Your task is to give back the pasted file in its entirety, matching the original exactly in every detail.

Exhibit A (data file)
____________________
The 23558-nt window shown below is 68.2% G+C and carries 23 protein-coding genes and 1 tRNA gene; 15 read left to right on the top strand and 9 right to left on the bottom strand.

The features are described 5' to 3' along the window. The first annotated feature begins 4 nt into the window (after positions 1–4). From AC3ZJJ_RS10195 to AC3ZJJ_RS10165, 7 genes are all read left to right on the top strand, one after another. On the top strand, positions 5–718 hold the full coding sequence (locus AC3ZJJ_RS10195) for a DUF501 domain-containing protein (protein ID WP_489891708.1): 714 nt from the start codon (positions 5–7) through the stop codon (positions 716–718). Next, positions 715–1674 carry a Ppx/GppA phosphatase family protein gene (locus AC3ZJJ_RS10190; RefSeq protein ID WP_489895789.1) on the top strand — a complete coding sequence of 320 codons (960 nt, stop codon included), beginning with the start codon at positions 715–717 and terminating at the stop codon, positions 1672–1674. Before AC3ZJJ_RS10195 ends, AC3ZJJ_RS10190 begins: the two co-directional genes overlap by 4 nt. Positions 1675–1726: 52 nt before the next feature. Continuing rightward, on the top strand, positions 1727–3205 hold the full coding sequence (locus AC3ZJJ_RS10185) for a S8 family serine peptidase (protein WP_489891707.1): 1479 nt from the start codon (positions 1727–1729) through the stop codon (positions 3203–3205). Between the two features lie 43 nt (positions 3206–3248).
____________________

The 23558-nt window shown below is 68.2% G+C and carries 23 protein-coding genes and 1 tRNA gene; 15 read left to right on the top strand and 9 right to left on the bottom strand.

The features are described 5' to 3' along the window. The first annotated feature begins 4 nt into the window (after positions 1–4). From AC3ZJJ_RS10195 to AC3ZJJ_RS10165, 7 genes are all read left to right on the top strand, one after another. On the top strand, positions 5–718 hold the full coding sequence (locus AC3ZJJ_RS10195) for a DUF501 domain-containing protein (protein ID WP_489891708.1): 714 nt from the start codon (positions 5–7) through the stop codon (positions 716–718). Next, positions 715–1674 carry a Ppx/GppA phosphatase family protein gene (locus AC3ZJJ_RS10190; RefSeq protein ID WP_489895789.1) on the top strand — a complete coding sequence of 320 codons (960 nt, stop codon included), beginning with the start codon at positions 715–717 and terminating at the stop codon, positions 1672–1674. Before AC3ZJJ_RS10195 ends, AC3ZJJ_RS10190 begins: the two co-directional genes overlap by 4 nt. Positions 1675–1726: 52 nt before the next feature. Continuing rightward, on the top strand, positions 1727–3205 hold the full coding sequence (locus AC3ZJJ_RS10185) for a S8 family serine peptidase (protein WP_489891707.1): 1479 nt from the start codon (positions 1727–1729) through the stop codon (positions 3203–3205). Between the two features lie 43 nt (positions 3206–3248).